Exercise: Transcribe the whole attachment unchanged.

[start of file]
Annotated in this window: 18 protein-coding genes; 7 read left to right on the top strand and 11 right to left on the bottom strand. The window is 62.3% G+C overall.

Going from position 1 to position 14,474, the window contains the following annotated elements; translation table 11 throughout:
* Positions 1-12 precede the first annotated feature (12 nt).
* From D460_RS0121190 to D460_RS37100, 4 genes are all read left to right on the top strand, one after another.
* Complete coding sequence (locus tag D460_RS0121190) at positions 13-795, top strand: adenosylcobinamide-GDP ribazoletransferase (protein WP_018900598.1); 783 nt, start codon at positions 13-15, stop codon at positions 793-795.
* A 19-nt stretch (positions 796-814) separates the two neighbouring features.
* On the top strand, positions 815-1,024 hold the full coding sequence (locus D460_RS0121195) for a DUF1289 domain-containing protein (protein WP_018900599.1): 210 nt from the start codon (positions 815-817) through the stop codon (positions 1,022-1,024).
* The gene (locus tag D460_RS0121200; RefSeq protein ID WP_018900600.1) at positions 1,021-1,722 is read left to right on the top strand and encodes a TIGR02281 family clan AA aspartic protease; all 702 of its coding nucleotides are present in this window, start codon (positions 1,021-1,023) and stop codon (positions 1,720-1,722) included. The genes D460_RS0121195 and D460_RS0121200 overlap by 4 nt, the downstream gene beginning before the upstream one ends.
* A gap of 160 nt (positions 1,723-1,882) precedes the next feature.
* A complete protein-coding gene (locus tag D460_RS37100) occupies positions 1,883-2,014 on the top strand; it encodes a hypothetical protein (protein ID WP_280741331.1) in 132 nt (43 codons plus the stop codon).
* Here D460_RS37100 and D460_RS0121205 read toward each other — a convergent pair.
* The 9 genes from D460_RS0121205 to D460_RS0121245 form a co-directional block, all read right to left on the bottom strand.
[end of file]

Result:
Annotated in this window: 18 protein-coding genes; 7 read left to right on the top strand and 11 right to left on the bottom strand. The window is 62.3% G+C overall.

Going from position 1 to position 14,474, the window contains the following annotated elements; translation table 11 throughout:
* Positions 1-12 precede the first annotated feature (12 nt).
* From D460_RS0121190 to D460_RS37100, 4 genes are all read left to right on the top strand, one after another.
* Complete coding sequence (locus tag D460_RS0121190) at positions 13-795, top strand: adenosylcobinamide-GDP ribazoletransferase (protein WP_018900598.1); 783 nt, start codon at positions 13-15, stop codon at positions 793-795.
* A 19-nt stretch (positions 796-814) separates the two neighbouring features.
* On the top strand, positions 815-1,024 hold the full coding sequence (locus D460_RS0121195) for a DUF1289 domain-containing protein (protein WP_018900599.1): 210 nt from the start codon (positions 815-817) through the stop codon (positions 1,022-1,024).
* The gene (locus tag D460_RS0121200; RefSeq protein ID WP_018900600.1) at positions 1,021-1,722 is read left to right on the top strand and encodes a TIGR02281 family clan AA aspartic protease; all 702 of its coding nucleotides are present in this window, start codon (positions 1,021-1,023) and stop codon (positions 1,720-1,722) included. The genes D460_RS0121195 and D460_RS0121200 overlap by 4 nt, the downstream gene beginning before the upstream one ends.
* A gap of 160 nt (positions 1,723-1,882) precedes the next feature.
* A complete protein-coding gene (locus tag D460_RS37100) occupies positions 1,883-2,014 on the top strand; it encodes a hypothetical protein (protein ID WP_280741331.1) in 132 nt (43 codons plus the stop codon).
* Here D460_RS37100 and D460_RS0121205 read toward each other — a convergent pair.
* The 9 genes from D460_RS0121205 to D460_RS0121245 form a co-directional block, all read right to left on the bottom strand.